Berlin, Germany · April 9, 1940

On this date in 1940 German land, sea, air, and spe­cial­ized forces ad­vanced over­land into Den­mark and attacked vari­ous points along Nor­way’s coast from the air and sea. Both Scandi­na­vian coun­tries had defi­cien­cies in men, organ­i­za­tion, train­ing, and mod­ern equip­ment that pre­vented a cred­i­ble de­fense. Tiny Den­mark, with 3.8 mil­lion people, fell with­in hours. A cir­cu­lar in the capi­tal, Copen­hagen, that day an­nounced that the coun­try was now under Ger­man “pro­tec­tion” against “Brit­ish attack.” The Ger­man am­bas­sador to Den­mark swore a sol­emn oath that Ger­many did not wish to inter­fere in Den­mark’s in­ter­nal affairs and would re­spect her in­teg­rity and in­de­pend­ence after the war. Luck­i­ly, two-thirds of the Dan­ish naval force (240 ships and 6,500 men) were out­side terri­torial waters on the day of the in­va­sion, allowing the ma­jor­ity of Dan­ish ships to es­cape to Allied har­bors and begin sailing under Allied flags.

As for Nor­way, with a pop­u­la­tion of 3 mil­lion, that coun­try took no pre­cau­tions to meet a po­ten­tial Ger­man threat, being fix­ated in­stead on a series of Brit­ish vio­la­tions of its terri­to­rial waters in March and early April. The West­ern Allies (Brit­ish, French, Polish, and Nor­we­gian), despite plenty of warn­ings of troop build­up and em­bar­ka­tions along Ger­many’s North Sea and Bal­tic coasts, followed by sight­ings of siz­able Ger­man naval units steaming north at high speed, could have pre­vented the loss of Nor­way to the Nazi blitz­krieg had they fully or par­tially mobi­lized between April 5 and 9, mined har­bors, fully manned coastal de­fenses, pro­vided ade­quate in­fan­try pro­tec­tion for Nor­we­gian air­fields, and aban­doned the no­tion that the Kriegs­marine was cowed by the Royal Navy. In­stead, the Nor­we­gian govern­ment appeared para­lyzed, its 13,000-strong army and 5,200 naval person­nel un­able to mount a truly effec­tive de­fense against less than 20,000 of the enemy.

Against a back­drop of the Allies’ ill-pre­pared, poorly equipped, and badly led re­active land force, Nor­way bravely re­sisted Nazi ag­gres­sion for roughly two months, though the out­come was never in doubt after Ger­many es­tab­lished air bases in the coun­try that more than com­pen­sated for the vastly supe­rior Brit­ish Navy off­shore. Norway’s 126 years of con­tin­uous peace ended, re­placed by five years of enemy oc­cu­pa­tion with the help of 40,000 Norwegian collaborators, or “Quislings.”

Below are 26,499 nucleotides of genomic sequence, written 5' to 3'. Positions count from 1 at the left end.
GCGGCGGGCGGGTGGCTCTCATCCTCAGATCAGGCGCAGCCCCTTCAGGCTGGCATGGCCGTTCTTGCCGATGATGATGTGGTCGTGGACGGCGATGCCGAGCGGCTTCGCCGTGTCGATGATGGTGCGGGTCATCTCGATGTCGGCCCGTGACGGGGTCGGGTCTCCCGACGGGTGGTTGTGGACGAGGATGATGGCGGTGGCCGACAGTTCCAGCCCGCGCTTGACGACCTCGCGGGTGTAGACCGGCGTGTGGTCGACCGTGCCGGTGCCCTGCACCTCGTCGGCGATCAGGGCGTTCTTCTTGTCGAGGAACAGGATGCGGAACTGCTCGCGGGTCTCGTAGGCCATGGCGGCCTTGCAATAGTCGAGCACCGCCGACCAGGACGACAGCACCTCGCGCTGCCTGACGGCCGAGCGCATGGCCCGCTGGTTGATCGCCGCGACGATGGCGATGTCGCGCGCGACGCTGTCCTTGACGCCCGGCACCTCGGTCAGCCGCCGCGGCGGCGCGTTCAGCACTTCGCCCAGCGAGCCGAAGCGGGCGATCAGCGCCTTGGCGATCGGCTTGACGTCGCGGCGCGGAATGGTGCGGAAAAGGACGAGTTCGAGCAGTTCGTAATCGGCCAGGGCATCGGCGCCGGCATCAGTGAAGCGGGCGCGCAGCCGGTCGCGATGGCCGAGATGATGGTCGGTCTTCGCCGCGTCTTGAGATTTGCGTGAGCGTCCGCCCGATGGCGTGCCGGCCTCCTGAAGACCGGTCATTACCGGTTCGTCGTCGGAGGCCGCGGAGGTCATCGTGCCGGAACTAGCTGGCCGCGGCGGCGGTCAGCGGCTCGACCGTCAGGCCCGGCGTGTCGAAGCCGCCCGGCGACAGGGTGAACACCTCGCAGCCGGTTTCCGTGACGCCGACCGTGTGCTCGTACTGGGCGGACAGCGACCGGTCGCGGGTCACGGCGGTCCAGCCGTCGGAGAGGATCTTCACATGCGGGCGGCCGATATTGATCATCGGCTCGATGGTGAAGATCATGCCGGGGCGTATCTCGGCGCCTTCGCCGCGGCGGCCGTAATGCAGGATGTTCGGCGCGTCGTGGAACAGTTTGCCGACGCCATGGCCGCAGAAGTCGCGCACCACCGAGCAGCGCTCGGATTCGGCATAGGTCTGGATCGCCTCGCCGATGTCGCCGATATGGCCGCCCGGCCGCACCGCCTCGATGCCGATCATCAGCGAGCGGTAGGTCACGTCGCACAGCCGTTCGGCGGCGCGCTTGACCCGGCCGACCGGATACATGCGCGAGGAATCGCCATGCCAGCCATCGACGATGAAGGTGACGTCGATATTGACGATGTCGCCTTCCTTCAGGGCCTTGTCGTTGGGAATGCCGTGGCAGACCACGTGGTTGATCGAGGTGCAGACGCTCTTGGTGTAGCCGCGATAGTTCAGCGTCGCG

Operation Weseruebung, Germany’s Conquest of Denmark and Norway, April 1940

Danish troops, April 9, 1940German radio armored car, April 1940

Left: Danish troops on the morning of the Ger­man in­va­sion, code­named Oper­a­tion Weser­uebung, April 9, 1940. Hours later two of the squad’s seven men had fallen to Ger­man bullets. They were two out of 16 Dan­ish sol­diers who died in the in­va­sion. Ger­man troop losses were min­i­mal in Den­mark (203 killed or wounded) and Nor­way (5,296 killed or wounded). Not so for the Kriegs­marine. The Royal Navy suc­ceeded in crippling the Ger­man Navy as a fighting force. (Nearly half of Ger­man losses in Nor­way were at sea.) From May 1940 on­wards, the Kriegs­marine was reduced to a fleet of sub­marines and a hand­ful of heavy war­ships that were used as commerce raiders.

Right: German radio armored car moving north through Vi­borg, cen­tral Jut­land (Den­mark), April 12, 1940.

German troops landing in Norway, 1940German troops driving in Oslo, May 1940

Left: German heavy cruiser Admiral Hip­per landing troops in Nor­way, 1940. The as­sault on Den­mark and Nor­way repre­sented the first joint land-air-and-sea cam­paign in the his­tory of war­fare. It turned out to be the Wehr­macht’s only cam­paign that was planned, launched, and completed by the three services.

Right: German troops in Oslo, May 1940. In the back­ground is the Vic­toria Ter­ras­se, which later became Gestapo head­quarters. The com­plex held the in­ter­ro­ga­tion cen­ter for all pri­soners in Oslo, and the place became synonymous with torture and abuse.

Newsreel of the German Occupation of Denmark (English subtitles)